For the most part that needn't cause any flare-ups, because there's considerable shared ground on many of those issues across the Yes movement. But I think we have to be grown-up enough to recognise that there are some points of contention that 45% of the population (let alone 51%) are never going to be able to resolve amongst themselves or reach a shared view about. Radical feminist ideology is one obvious example. Please note that I'm using the term 'radical feminism' advisedly - I'm not referring to a belief in equality between the sexes, which in this day and age is a shared value across the vast bulk of the political left, and most of the political right as well. Radical feminism goes well beyond that, with some strains of the ideology regarding women as the inherently superior gender. (Even when that view is not expressed explictly, it's betrayed by the constant spitting out of words and phrases such as "mansplaining" and "what about teh menz", which frame the word "man" as if it's somehow derogatory. It would never be regarded as acceptable to use the word "woman" in the same way.) Self-evidently, that worldview is not one that's shared by the great mass of the population, either female or male. It is therefore totally unrealistic to expect the Yes movement, which ultimately is drawn from that population, to speak with a single voice on the issue.
So what is the test of tolerance and mutual respect here? I'd suggest there are two approaches that ought to allow people with diverging views to rub along with each other. One is just not to engage with each other at all on the subject, and the other is to engage in a comradely way that acknowledges the right of the other person to hold an alternative position. Several people involved with CommonSpace
(belatedly including the editor herself) failed that test when I dared to express my own view on the John Mason episode the other day. Instead of debating or challenging my views in the normal way, they tried to shut those views down and pathologise them - and indeed to pathologise me. I was a mentally unstable, "weird", "creepy", "auld guy", who was "harassing younger women" simply by speaking to them as I would speak to anyone else, and who wasn't respecting their right to withhold "consent" (the latter being a cowardly way of implying that answering them back was somehow equivalent to sexual harassment or rape). I should have just "shut up". Make no mistake about it - I thought that use of language was disgraceful at the time, and with the benefit of having had plenty of time to reflect on it in the cold light of day, I still think it's disgraceful now. I know that quite a few other people received similar treatment. What I find disturbing is not so much that I will almost certainly never receive an apology, but that the people involved probably don't even privately have the first glimmer of understanding of why using those words about another human being, whether female or male, is dehumanising and profoundly hurtful.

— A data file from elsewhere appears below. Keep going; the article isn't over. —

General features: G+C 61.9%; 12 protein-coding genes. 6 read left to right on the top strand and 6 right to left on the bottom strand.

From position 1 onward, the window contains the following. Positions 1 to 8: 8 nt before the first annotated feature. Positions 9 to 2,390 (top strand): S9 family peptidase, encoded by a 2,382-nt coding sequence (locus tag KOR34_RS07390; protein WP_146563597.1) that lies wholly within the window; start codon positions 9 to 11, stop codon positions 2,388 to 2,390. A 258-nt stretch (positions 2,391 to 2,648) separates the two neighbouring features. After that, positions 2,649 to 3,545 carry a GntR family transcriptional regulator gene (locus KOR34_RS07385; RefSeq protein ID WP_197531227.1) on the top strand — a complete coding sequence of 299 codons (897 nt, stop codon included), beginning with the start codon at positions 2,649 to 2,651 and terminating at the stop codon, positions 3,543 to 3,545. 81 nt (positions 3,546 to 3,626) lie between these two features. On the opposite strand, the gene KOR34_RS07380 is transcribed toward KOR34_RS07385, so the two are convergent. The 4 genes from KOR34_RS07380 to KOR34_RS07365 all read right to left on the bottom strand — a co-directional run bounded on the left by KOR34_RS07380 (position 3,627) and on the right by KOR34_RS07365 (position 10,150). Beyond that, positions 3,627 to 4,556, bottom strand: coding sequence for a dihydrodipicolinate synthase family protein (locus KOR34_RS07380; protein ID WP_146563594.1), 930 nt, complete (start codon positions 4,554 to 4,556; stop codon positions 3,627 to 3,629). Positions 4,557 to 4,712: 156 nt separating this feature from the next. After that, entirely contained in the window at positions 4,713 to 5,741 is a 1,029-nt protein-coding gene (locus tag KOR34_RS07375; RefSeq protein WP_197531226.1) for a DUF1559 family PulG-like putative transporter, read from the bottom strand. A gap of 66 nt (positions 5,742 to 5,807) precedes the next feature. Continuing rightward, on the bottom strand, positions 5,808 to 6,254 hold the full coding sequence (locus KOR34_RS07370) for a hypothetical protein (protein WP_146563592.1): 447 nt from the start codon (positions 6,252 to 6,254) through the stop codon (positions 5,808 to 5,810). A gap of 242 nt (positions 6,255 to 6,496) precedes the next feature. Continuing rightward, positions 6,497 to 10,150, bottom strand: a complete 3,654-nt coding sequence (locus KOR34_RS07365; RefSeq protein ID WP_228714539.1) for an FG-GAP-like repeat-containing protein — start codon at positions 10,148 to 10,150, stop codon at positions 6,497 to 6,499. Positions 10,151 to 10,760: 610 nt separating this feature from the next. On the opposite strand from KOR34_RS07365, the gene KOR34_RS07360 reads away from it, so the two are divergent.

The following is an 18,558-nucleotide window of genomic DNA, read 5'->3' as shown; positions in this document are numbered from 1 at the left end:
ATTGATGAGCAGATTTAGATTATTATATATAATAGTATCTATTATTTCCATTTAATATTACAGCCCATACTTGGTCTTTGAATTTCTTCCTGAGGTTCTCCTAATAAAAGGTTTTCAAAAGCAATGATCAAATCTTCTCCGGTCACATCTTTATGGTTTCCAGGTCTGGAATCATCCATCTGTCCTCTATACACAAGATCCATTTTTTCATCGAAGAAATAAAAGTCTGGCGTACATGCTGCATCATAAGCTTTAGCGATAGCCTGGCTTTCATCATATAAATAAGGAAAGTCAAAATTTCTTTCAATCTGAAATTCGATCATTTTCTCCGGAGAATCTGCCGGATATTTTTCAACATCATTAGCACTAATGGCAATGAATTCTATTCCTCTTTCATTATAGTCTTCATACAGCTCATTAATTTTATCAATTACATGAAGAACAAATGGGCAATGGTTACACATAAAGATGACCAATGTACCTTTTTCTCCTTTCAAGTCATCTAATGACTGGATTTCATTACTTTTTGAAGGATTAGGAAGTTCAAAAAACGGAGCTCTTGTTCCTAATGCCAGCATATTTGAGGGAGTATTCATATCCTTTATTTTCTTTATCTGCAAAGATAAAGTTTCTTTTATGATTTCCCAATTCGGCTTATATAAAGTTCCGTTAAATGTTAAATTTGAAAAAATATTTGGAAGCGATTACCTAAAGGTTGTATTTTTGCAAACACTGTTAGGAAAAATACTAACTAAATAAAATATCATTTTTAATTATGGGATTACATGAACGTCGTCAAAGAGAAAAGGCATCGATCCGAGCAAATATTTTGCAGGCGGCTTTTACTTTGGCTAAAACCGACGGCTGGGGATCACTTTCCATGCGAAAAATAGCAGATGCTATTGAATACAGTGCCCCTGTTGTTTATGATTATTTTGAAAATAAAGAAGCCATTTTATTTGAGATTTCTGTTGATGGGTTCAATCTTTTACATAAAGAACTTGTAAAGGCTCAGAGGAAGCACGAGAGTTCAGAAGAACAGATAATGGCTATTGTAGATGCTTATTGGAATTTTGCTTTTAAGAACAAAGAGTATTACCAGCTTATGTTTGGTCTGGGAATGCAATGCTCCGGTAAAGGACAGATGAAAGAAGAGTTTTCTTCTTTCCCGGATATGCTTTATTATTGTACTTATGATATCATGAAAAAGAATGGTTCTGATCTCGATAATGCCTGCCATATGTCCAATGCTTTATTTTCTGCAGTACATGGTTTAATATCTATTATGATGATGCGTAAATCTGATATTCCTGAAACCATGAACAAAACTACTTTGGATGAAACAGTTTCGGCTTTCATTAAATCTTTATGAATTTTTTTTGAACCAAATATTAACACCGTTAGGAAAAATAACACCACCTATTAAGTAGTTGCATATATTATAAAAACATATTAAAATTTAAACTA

Depressingly, I therefore see no prospect of there ever being sufficient mutual respect and tolerance across the Yes movement for it to be possible for particularly sensitive and contentious topics that don't directly relate to independence to be openly debated in a constructive and comradely way. So to avoid harmful disputes, perhaps what we need to do is just embrace the fact that in many cases we're in this game for very different reasons - in the terminology of warfare, we're 'co-belligerents' rather than 'allies', with independence being the common objective. As far as the alternative pro-indy media is concerned, we can certainly complement each other and make sure we don't tread on each other's toes as the referendum gets close - for example, the radical left can recognise that Wings
reaches a great many people that CommonSpace
never will, and vice versa. But even that will require a kind of grudging mutual respect - an acceptance, even if it's never spoken aloud, that the bits of the pro-indy media you personally dislike are nevertheless part of the solution in hard-headed electoral terms, rather than part of the problem. That more limited mutual respect isn't there yet (witness the latest attempts to brand the huge popularity of Wings
as "problematic"), but it's a more realistic goal, and I think that's probably what we should be working towards.